Next thing, we'll put some volume to our plane. There, we'll need to be a bit smart: Remember how we extruded things in several steps, to create vertices where we needed them? We'll do the same thing here. So we need to make a bit of planning: We need to know what heights we will extrude. We will decide for a standard floor height: 3m. It could be less (or more if you build high-standard appartments), but let's stick with something easy to manage now. What elements will we need to model on our faades? We'll have windows and balconies. That's about it. So let's see: balconies usually have about 1,10m. For windows, it depends: what kind of window? We'll certainly have big sliding windows that open to the balconies. They'll go from the floor to, let's say, 2.20m high. Remember that nobody will build anything based on our work. We don't need to be precise. We need to show more or less how it will be. I know that with 2.20m I'll be close to what it will be at the end, be it 2.10m or 2.40m... That's enough for now. What else. We have probably smaller windows, for the kitchen or the rooms for example. We could make it from 1.10m to 2.20m, right? so we'll already have the horizontal lines, and all those things will be aligned, it will look better. Again, if later it'll be 1.20m instead of 1.10m, it doesn't matter for us now. Let's keep it simple. I think that's about it. Maybe we'll have one of those small bathroom windows too? Let's put another line, let's say they have 60cm height and are aligned with our 2.20m line.. So their base would be at 1.60m. So, resuming, we'll need a line at 1.10m, one at 1.60m, one at 2.20m and one at 3.00m, the final one. So let's do it: Go back to edit mode (

and select all your vertices (A key until all is selected). Extrude (E key) region, and type 1.10.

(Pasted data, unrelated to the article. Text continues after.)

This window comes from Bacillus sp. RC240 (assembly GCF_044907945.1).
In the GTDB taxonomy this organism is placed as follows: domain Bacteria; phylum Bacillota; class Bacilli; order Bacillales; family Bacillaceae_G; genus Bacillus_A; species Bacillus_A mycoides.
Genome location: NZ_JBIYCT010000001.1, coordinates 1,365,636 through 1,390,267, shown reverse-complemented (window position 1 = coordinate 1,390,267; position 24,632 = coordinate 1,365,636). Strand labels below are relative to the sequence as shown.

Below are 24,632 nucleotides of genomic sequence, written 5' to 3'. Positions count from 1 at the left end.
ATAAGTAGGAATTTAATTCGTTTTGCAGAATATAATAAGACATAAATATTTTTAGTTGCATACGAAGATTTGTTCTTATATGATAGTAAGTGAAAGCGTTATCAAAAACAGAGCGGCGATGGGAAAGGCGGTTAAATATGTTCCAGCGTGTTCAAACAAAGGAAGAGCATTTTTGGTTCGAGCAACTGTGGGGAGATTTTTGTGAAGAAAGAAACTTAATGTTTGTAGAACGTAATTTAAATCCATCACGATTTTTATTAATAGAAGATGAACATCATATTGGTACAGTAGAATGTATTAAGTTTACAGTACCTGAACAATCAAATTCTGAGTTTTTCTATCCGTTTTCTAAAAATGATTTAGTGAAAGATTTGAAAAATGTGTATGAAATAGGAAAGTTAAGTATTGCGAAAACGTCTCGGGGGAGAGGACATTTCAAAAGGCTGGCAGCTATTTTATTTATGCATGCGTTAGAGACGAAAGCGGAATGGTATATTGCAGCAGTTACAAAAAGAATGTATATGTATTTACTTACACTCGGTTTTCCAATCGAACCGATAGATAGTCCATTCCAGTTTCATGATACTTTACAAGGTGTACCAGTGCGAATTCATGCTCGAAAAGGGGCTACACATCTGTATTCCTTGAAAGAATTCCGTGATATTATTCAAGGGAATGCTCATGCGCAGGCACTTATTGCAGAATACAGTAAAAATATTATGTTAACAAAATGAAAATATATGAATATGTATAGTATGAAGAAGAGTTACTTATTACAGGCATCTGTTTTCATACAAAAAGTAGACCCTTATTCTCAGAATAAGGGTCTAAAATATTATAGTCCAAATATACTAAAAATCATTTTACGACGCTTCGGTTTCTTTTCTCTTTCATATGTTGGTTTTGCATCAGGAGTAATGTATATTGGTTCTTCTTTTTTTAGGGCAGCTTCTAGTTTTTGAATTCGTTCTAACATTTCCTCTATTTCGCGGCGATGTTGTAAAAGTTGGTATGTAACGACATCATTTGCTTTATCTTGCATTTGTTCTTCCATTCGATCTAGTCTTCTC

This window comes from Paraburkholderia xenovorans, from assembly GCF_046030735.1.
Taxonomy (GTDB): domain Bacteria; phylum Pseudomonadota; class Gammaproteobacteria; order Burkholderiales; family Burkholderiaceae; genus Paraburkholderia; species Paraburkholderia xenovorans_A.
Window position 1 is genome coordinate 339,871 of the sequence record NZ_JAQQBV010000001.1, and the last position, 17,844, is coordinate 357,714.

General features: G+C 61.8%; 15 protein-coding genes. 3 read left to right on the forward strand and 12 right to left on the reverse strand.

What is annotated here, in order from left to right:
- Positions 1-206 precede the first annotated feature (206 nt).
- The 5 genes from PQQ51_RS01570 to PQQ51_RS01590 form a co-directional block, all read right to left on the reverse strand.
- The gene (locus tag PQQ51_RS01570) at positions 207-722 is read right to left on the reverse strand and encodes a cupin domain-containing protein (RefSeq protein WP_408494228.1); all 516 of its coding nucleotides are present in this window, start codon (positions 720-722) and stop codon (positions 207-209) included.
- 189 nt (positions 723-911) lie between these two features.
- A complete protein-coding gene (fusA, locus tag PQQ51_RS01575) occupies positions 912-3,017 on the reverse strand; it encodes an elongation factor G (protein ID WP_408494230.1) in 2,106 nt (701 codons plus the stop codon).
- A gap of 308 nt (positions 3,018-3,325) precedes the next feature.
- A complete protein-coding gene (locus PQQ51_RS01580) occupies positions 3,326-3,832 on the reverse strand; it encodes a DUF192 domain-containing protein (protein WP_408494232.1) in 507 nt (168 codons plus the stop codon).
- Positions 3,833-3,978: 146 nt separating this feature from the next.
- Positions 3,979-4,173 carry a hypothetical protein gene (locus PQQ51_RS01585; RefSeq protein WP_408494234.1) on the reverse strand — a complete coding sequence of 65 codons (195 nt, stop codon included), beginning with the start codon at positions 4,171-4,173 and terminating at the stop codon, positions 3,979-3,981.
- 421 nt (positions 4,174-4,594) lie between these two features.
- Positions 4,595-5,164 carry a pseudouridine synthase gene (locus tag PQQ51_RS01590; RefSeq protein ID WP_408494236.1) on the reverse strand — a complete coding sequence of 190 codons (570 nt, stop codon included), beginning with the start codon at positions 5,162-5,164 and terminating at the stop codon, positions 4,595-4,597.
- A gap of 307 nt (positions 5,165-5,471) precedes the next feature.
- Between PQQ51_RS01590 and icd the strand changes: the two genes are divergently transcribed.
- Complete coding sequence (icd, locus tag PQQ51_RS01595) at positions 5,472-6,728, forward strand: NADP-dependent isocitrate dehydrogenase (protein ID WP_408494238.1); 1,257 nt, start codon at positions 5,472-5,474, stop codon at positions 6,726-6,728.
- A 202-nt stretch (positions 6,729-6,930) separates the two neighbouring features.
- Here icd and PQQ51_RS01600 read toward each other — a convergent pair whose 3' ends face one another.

enter. We just extruded all our plan to our first line. Do it again 3 times, using 0.50, 0.60, 0.80 distances. If by chance your extrusion went in the wrong direction, undo it (CtrlZ) and force it to follow the Z axis (Z) before entering the distance. This is because blender evaluates himself how to place the normals, which is not always the way we want them.

Great. Our first typical floor unit is already there. We'll now need to sculpt the balconies and the windows. But first, same way as we did the mirror, we could already have a look at how it looks with the 12 floors... Add another modifier: An Array modifier. Put its options on constant offset, z: 3m, count: 12 like below:

Well, not bad for a start, our building is here already. Now the boss can come, things will go faster. Ah, don't forget to save your work often, ok? Blender might crash some time, just like any other program... Notice there is a small icon in the array modifier to switch it off when you are in edit mode. Very useful so you can continue to work on your typical floor, but when you'll go out of edit mode you'll see how it looks on the whole building. So let's begin to work on the back balcony. Select the vertices you don't want, delete them, and extrude others to re-form the geometry. Don't forget you can force extrusions and movements in a certain direction ( X,Y and

keys) and also that you

can extrude (or move) a certain distance simply by entering it while extruding. You can also recreate faces when you have their 4 vertices ready by selecting them and pressing the F key. Another trick, you can work on vertices, edges or faces by switching the corresponding button in the header bar... Sometimes it is easier to work on vertices, sometimes faces, etc. You'll get used to it.

That will do it for now. Notice that I extruded a bit the windows inside, so it will give a little shadow when we'll render. For the rest, I didn't detail much the balcony, but most probably we'll do a view from the ground, so it doesn't matter much now. Let's create windows the same way in other places. Since the boss didn't draw any window, we are free to place them where we want, just like the ones here above. Try to have them fit in the lines we already have, so those lines will get reinforced, making our building look better, and it'll be easier for us too...

The living room's corner box wasn't very well drawn by the boss. This suggests he wanted "something" there but couldn't find an idea. This is where we can act, do something interesting, and he will naturally think he's the one who designed it... Fine for us... So let's do something. By lowering the 1.10m line and raising the 2.20m line, I made a kind of big glass aquarium there, so it will look like a giant glass column... And the apartment inside will have plenty of sun. You may choose to do something else, feel free :) Let's finish it, make the front balcony, and put some last windows here and there, on the front and on the staircase, at the back.